8 What percentage of the product is recyclable?

Glass is 100% recyclable. One of the significant sustainability advantages of glass as a material is that, unlike many other materials, it can be recycled indefinitely. The only real constraint in glass-making terms is colour. Whilst it is possible to use clear glass cullet in the production of coloured glass it is not practicable to do the reverse. However, this does not mean that all glass products can be recycled easily. Removal, segregation and transport impacts can affect the viability and environmental impact of recycling. The level of contamination determines if the glass will be used in the float, container, fibreglass or aggregate  industries.

Aluminium and steel components from Pilkington Planar™ systems are also 100% recyclable.

9 How much recycled content is there in the product?

Internal cullet (recycled glass feedstock) accounts for approx 25% of the product.  All edge trimming and any quality failing glass is re-melted. Cullet is also a useful raw material for other parts of the glass industry, particularly the glass container sector. Up to 95% of waste glass from processing (cutting, manufacture of glazing units etc.) is recycled in some way.

Coated glass (low-e, self-cleaning, etc.) can also be recycled through conventional means and is capable of being recycled into the float process where required.

Glass for recycling is a valuable resource. Wherever practicable we recycle any glass off-cuts or cullet within our own glass melting lines. Glass from our downstream operations and from those of our customers represents a potentially useful resource to us. We gain a double benefit from the use of such cullet.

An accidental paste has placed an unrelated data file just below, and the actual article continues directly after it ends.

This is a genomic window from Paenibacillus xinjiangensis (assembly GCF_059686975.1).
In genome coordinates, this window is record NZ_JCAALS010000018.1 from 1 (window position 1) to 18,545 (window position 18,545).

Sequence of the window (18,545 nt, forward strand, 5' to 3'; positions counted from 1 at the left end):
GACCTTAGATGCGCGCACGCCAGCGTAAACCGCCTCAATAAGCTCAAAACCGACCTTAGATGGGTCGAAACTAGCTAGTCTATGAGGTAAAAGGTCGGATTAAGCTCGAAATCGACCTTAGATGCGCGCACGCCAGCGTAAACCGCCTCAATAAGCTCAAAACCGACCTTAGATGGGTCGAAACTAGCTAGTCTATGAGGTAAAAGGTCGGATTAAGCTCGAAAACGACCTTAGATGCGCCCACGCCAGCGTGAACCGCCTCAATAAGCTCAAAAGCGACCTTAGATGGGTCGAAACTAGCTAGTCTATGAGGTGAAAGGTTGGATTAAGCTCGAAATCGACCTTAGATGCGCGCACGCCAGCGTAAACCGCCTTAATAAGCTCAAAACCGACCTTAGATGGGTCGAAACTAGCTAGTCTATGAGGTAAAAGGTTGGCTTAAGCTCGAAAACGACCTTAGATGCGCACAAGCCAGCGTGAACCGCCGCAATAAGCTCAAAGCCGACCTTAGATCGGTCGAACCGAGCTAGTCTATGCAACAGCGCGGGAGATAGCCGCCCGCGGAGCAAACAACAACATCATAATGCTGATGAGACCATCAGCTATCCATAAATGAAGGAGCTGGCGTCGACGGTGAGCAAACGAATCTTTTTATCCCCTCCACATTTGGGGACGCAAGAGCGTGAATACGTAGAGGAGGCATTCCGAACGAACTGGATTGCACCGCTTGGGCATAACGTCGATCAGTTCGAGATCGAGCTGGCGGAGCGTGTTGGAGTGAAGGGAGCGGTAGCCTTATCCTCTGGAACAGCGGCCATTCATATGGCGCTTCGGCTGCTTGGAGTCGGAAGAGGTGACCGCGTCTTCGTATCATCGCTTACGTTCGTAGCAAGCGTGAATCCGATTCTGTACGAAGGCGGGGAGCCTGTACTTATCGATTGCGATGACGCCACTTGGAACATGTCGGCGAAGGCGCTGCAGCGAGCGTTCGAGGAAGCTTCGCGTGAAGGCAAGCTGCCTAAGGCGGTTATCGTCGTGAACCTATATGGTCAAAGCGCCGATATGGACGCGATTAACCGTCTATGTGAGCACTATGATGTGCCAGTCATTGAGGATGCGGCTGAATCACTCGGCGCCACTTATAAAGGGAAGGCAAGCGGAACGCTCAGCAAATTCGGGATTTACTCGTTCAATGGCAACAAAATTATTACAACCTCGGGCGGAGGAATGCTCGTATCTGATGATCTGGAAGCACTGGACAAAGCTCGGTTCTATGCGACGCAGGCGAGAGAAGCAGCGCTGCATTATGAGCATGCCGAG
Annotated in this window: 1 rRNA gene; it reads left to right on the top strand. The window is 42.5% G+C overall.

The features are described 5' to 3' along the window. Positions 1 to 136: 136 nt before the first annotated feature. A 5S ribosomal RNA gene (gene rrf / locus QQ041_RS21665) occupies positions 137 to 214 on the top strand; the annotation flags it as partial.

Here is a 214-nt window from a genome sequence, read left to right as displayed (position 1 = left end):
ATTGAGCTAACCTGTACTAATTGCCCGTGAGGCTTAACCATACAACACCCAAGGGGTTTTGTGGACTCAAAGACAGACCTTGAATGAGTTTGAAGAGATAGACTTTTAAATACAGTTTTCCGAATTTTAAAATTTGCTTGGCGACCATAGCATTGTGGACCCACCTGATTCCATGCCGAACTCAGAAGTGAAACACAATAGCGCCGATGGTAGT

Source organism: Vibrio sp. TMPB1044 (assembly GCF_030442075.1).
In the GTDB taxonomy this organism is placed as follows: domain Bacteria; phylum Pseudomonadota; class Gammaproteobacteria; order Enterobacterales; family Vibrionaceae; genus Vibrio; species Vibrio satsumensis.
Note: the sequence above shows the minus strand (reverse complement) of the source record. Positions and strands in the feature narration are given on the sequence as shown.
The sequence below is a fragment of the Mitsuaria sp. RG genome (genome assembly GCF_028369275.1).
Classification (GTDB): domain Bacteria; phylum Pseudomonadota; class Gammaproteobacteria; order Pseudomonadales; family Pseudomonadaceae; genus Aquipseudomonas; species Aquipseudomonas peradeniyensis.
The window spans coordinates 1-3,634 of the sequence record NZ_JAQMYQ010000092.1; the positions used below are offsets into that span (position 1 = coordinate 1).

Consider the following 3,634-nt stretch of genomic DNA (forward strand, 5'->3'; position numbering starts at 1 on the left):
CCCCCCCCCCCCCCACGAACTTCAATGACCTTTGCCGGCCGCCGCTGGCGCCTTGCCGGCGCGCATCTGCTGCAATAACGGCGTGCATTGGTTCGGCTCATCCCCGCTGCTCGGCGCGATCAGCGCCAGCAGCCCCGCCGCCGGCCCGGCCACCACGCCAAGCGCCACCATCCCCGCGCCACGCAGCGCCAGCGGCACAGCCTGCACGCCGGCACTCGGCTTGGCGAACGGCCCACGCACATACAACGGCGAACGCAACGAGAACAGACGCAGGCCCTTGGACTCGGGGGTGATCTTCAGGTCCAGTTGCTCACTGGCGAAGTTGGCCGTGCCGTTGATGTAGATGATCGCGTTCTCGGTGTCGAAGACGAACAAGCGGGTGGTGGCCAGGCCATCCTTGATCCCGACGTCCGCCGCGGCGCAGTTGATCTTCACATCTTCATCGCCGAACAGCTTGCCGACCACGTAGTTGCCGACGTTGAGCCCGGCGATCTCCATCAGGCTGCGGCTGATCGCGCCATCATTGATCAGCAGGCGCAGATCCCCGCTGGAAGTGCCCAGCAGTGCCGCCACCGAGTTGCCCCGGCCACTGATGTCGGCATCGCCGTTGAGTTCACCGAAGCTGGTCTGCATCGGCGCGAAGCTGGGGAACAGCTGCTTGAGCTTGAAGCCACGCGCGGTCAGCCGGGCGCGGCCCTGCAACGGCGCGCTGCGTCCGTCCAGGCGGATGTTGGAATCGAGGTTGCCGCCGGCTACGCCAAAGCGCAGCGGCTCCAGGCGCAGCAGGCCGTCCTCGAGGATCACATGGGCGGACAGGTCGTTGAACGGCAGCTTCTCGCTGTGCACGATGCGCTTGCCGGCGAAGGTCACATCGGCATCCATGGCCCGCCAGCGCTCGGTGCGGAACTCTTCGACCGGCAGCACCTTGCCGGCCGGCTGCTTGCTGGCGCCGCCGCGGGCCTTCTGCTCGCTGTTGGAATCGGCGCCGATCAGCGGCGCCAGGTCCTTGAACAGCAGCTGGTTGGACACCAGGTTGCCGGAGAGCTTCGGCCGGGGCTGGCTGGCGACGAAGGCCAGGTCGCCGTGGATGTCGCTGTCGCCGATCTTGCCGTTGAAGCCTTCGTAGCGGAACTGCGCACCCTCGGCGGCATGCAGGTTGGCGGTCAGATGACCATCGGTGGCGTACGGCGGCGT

Firstly, the use of cullet to make glass reduces the requirement for raw materials and of course avoids the problem of disposing of what would otherwise be a waste material. Secondly, there is a net energy saving and  consequent reduction in emissions since it takes less energy to melt glass than to melt the equivalent quantity of raw materials.

In 2007, the Group bought in 197,900 tonnes of cullet to supplement cullet from our own internal recycling (approx 4% of glass sold).

Laminated glass contains a sheet of PVB (poly vinyl butyrate).  All off cuts are returned to the supplier for re-incorporation into PVB products.

10 What percentage of the product is made from renewable materials?

The major components of glass are sand and sodium carbonate.  Although not readily renewable, they are some of the planet’s most abundant materials.

11 What percentage of the product of biodegradable?

Zero per cent : Glass is an inert product that will not biodegrade.

12 What is the typical component replacement interval?

Glass is inherently stable and will exceed the lifetime of the building. 

Replacement is normally driven by breakage, building design or window framework failure rather than a failure in the glass itself. Product specific warranties are available upon request.

13 Does the NSG Group have a certified management systems?

ISO 9001 Quality Management Systems

All glass manufacturing sites are independently certified to ISO9001:2000 quality management system.  This ensures maximum yields and minimal waste throughout the supply chain.

ISO14001 Environmental Management Systems

All of the Group's global glass manufacturing sites have an externally verified ISO14001:2004 environmental management system. This ensures that all local legislation and significant environmental impacts are identified.  Certification demonstrates that employees are trained in the necessary procedures to meet the legislative requirements and continually reduce their impact on the environment.